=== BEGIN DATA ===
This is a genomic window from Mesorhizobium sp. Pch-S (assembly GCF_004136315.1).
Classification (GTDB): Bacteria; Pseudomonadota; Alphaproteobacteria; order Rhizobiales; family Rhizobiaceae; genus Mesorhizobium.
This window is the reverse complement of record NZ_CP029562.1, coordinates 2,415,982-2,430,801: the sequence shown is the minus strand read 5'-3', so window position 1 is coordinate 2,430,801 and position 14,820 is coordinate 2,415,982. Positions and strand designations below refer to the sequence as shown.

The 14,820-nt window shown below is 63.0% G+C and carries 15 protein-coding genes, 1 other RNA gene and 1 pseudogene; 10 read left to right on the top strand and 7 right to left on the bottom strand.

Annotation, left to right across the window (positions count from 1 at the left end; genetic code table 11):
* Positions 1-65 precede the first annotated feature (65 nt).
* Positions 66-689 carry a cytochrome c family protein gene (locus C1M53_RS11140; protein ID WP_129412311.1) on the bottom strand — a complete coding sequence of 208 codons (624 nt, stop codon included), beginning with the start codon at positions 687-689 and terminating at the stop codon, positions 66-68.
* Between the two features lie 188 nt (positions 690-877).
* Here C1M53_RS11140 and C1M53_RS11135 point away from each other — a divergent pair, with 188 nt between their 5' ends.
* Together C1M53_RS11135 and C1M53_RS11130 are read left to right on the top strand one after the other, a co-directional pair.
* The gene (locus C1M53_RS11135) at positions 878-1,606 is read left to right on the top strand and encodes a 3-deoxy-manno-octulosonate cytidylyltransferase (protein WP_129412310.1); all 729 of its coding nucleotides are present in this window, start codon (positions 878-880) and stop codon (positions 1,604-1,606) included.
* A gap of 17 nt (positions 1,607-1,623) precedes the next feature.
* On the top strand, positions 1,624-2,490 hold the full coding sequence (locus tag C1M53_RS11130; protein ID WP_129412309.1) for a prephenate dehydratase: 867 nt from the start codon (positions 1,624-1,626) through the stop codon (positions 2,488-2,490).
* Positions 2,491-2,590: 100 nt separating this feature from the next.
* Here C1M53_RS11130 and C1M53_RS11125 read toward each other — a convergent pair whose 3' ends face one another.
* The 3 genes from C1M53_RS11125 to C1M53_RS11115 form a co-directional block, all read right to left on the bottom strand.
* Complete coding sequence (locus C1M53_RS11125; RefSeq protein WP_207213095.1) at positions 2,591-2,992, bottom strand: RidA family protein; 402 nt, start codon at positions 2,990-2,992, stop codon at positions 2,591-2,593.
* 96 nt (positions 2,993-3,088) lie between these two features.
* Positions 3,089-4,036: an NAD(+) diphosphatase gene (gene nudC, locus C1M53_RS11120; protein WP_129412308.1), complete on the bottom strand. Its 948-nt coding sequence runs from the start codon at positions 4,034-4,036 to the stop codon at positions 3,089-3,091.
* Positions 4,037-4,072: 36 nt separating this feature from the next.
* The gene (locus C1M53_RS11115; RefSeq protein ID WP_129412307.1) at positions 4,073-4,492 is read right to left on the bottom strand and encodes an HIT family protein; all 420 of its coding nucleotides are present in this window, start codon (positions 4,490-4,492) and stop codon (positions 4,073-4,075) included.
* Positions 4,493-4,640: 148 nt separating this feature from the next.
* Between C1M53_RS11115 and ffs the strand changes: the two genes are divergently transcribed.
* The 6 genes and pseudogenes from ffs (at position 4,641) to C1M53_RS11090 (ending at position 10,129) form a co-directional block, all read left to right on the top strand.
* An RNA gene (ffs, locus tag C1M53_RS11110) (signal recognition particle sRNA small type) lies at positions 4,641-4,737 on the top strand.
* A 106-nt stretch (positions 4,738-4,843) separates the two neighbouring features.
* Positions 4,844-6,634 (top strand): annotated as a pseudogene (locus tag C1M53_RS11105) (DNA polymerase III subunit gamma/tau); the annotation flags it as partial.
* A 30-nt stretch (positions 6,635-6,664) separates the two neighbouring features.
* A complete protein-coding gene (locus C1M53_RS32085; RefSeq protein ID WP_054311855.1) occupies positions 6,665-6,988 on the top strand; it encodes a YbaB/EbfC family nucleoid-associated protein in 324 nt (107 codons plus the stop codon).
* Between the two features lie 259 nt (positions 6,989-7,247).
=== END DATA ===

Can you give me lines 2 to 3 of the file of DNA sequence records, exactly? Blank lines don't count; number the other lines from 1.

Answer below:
Classification (GTDB): Bacteria; Pseudomonadota; Alphaproteobacteria; order Rhizobiales; family Rhizobiaceae; genus Mesorhizobium.
This window is the reverse complement of record NZ_CP029562.1, coordinates 2,415,982-2,430,801: the sequence shown is the minus strand read 5'-3', so window position 1 is coordinate 2,430,801 and position 14,820 is coordinate 2,415,982. Positions and strand designations below refer to the sequence as shown.